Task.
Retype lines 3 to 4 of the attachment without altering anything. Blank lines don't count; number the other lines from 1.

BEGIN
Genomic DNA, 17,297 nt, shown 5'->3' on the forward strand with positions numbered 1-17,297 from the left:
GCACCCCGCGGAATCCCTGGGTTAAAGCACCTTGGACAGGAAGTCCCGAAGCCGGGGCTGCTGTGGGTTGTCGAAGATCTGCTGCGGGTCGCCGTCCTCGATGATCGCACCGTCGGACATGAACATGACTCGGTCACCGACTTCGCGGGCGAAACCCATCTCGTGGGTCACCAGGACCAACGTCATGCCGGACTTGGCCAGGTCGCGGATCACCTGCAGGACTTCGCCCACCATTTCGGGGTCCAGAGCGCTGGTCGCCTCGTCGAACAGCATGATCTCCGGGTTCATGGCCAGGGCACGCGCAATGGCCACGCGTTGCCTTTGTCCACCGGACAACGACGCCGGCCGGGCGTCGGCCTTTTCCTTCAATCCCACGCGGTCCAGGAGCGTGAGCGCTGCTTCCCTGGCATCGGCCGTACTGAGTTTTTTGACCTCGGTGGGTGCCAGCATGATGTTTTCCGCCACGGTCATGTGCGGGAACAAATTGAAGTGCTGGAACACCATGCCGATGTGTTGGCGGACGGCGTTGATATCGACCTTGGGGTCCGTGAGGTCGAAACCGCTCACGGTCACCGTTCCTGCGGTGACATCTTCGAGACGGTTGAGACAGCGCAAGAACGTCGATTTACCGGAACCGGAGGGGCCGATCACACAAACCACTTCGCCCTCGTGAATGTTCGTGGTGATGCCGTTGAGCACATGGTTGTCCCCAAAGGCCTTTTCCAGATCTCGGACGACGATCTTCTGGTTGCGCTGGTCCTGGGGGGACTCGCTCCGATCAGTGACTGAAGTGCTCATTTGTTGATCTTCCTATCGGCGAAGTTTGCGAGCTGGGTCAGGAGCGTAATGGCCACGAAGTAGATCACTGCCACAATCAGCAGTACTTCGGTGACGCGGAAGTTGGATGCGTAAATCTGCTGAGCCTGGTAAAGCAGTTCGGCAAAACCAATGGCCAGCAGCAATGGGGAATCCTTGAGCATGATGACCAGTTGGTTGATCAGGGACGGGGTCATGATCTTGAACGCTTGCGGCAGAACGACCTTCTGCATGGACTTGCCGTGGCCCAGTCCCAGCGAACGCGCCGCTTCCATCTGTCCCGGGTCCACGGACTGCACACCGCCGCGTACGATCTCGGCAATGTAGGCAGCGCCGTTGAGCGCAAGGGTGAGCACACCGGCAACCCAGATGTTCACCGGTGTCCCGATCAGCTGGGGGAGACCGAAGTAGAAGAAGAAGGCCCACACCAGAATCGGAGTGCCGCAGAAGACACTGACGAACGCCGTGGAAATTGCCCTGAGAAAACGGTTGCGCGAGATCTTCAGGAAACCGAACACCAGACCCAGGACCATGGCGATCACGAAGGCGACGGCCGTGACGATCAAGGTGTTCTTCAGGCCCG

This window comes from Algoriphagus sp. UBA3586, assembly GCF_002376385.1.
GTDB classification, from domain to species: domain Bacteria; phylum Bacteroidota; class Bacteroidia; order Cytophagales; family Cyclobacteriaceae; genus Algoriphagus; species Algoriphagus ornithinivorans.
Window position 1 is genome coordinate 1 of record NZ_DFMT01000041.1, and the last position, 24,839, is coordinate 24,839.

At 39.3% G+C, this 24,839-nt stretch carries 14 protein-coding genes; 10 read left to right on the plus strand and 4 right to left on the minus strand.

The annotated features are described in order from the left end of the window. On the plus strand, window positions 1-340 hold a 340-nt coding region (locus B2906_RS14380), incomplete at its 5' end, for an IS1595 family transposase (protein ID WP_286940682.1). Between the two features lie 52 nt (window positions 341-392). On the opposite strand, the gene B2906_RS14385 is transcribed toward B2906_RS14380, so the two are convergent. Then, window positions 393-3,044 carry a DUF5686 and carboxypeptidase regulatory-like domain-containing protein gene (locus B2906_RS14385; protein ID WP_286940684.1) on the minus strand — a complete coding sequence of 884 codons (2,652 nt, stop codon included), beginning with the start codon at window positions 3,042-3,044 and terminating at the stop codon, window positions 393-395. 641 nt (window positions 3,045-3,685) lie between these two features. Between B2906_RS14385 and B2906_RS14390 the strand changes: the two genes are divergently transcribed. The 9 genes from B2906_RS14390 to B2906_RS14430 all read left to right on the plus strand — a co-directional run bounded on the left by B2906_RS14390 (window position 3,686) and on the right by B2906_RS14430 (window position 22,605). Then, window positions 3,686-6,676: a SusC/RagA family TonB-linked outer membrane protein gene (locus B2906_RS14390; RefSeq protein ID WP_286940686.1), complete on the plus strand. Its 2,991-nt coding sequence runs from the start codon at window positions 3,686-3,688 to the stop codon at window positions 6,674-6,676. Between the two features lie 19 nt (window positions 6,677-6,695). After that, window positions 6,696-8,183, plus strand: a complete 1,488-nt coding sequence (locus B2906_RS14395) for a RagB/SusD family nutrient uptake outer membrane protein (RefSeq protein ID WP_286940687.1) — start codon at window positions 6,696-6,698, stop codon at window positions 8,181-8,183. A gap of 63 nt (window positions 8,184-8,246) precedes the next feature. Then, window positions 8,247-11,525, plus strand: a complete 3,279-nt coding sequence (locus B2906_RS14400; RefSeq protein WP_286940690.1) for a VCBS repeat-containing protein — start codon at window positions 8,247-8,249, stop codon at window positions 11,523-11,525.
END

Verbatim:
This window comes from Algoriphagus sp. UBA3586, assembly GCF_002376385.1.
GTDB classification, from domain to species: domain Bacteria; phylum Bacteroidota; class Bacteroidia; order Cytophagales; family Cyclobacteriaceae; genus Algoriphagus; species Algoriphagus ornithinivorans.